Friday, January 31, 2020

You'll navigate life much better if you understand that expecting businesses to respect you is the same as putting lipstick on a pig.

You may have heard of the book, American Dirt, recently in the news. Oprah is catching heat for it for recommending it as a "must read." Latinx writers and readers are upset because they feel that the author, Cummins (who identifies as white and Latina) is getting a payday for writing a story built upon harmful stereotypes about migrants from Mexico and Central America. You may have heard that the marketing campaign for the book is tone-deaf. I (personally) have never read the book, but in any sense of the word, I am here to argue that the marketing for it is doing exactly what it was supposed to do: sell books. It's a blockbuster as far as these things go, and harmful stereotypes don't matter (yet) in the world of big business.

This weekend, many people are going to watch the Superbowl. It too features harmful stereotypes. One of the teams in particular is a shining example of cultural appropriation. If you watch the game, you will see on the television people parading in red-face...showing their pride for their team... the "Kansas City Chiefs" and doing the "tomahawk chop." The Chiefs and any other team in the N.F.L. is just a business. They are there to make money. That's what capitalism is all about, and the N.F.L. knows how to make money. Businesses in the capitalism dystopia of the United States of America do not face (yet) any monetary consequences for making choices that harm minority groups.

I don't know how to properly feel about the "outrage machine" that is constantly burning and churning in the United States. People seem to think that businesses are supposed to be respectful. I'm here to tell you that they aren't and never have been. Could they be? Yes. But I'm pessimistic that this could ever happen. I go one step further by being "accepting" of the status quo. The fight to change all of that takes more than I have to give, and I suspect that a lot of people are in the same boat as me.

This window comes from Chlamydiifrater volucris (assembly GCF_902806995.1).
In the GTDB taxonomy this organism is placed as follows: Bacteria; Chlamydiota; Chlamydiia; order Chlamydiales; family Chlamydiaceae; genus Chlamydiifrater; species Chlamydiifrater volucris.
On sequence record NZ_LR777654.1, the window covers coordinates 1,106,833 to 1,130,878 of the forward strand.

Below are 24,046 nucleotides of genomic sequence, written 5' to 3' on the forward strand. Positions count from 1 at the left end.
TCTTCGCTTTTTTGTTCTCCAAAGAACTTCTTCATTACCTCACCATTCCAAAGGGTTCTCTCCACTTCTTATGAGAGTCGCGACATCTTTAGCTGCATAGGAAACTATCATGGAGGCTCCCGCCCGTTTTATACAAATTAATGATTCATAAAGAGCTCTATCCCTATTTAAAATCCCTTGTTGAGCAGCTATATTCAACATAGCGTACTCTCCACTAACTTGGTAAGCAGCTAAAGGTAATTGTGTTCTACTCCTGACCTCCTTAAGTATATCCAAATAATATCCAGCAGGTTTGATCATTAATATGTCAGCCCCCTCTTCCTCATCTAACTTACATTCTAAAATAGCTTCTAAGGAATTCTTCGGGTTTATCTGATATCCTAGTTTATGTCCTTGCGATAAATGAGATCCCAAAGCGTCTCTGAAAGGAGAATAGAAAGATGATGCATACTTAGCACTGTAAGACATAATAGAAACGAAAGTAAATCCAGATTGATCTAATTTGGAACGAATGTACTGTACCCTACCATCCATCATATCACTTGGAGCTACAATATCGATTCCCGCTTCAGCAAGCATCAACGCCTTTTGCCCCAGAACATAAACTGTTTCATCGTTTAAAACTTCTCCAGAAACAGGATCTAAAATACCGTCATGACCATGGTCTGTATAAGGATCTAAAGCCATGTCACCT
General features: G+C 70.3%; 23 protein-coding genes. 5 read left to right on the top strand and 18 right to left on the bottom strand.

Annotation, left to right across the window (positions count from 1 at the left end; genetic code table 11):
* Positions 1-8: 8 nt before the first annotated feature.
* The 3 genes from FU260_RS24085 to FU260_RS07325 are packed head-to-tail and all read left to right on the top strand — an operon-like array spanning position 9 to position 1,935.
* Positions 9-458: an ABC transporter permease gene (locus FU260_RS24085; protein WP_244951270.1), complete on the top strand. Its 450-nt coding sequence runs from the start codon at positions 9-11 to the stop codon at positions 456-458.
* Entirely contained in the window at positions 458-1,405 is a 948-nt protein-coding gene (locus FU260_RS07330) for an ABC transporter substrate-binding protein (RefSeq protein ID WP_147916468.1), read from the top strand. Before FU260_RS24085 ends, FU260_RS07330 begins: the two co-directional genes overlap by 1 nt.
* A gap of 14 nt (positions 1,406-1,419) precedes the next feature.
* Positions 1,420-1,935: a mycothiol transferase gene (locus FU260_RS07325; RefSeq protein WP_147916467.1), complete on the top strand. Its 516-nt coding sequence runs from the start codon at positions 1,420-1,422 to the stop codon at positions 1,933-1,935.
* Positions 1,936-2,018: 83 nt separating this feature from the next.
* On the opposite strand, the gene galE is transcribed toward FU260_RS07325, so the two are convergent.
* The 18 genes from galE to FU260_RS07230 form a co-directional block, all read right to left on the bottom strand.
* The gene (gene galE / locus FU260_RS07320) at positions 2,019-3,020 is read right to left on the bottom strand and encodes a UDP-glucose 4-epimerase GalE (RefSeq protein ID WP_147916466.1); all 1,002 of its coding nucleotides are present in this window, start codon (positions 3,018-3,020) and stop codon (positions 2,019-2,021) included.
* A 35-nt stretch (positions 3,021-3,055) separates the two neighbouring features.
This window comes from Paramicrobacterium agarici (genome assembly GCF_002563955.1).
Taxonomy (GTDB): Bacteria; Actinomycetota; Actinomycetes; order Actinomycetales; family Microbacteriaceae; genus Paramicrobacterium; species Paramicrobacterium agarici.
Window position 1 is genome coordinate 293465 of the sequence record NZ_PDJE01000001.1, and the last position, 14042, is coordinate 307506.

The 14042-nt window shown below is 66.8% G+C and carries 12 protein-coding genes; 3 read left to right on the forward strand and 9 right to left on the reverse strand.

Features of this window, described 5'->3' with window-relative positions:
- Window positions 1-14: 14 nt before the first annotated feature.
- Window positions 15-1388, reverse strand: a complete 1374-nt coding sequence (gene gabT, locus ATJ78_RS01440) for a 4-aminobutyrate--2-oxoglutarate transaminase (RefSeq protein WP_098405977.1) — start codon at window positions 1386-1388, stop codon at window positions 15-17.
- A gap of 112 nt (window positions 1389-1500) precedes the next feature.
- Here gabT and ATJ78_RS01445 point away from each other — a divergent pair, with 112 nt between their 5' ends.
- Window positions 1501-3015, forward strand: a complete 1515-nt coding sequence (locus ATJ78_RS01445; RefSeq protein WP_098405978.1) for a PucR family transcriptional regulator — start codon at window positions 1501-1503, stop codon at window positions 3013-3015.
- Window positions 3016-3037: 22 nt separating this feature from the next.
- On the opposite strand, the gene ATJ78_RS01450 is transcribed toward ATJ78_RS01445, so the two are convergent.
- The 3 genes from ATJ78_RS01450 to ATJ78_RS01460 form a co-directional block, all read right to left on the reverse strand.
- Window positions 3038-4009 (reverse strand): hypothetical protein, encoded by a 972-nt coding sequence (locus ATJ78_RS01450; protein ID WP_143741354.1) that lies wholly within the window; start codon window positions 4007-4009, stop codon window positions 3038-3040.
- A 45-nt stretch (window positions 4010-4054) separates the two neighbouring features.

As a citizen of this country who experiences all kinds of trauma every day from capitalism, I too want to live in a world where the trauma creators are held accountable and punished. I would love to live in the world conjured up by Elizabeth Warren. However, even if she's elected president (which I see as a long shot), I'm pessimistic that real change could possibly happen without fire and blood. Her vision of America isn't the world we live in. Trauma creators and abusers are given full license to continue to traumatize, and they make a ton of money doing so, and that's just the way it is. I as a singular person don't see how any of this can change, and I'm left dumbfounded that new people, fresh people, everyday discover this truth and are shocked by it. My only explanation for this is, "you must have been raised with idealistic and loving parents, because they hid from you the entire truth of this world." A few years from now every one of these "newly minted" adults will be suffering from anxiety and depression. You can't go from a childhood of love to an adulthood of abuse and not get these two personality disorders.

In terms of humanistic and idealistic goals, the human race as a whole is pretty much garbage. For example, we have garbage for a president. Honestly (and this may shock some of you), but Trump kind of represents what I've come to know of a lot of people in this country. He's a con-man, a liar, a grifter, an abuser, and the list goes on and on. Folks, that also describes some of my neighbors and people I hang out with on a Saturday night. I'm being perfectly serious. So unless you want to live the life of a hermit (which I don't) then you end up making friends and socializing with trauma creators and abusers. Very few people are all bad, but we are all better off knowing the truth about ourselves. As a side note, it's also why we should allow people in prison to vote. Many prisoners and criminals only differ from us in one aspect: they got caught. You'd be surprised at how much scum is out there that is actually voting. If we allow that kind of pond scum to cast a ballot, we should allow the rest of it too.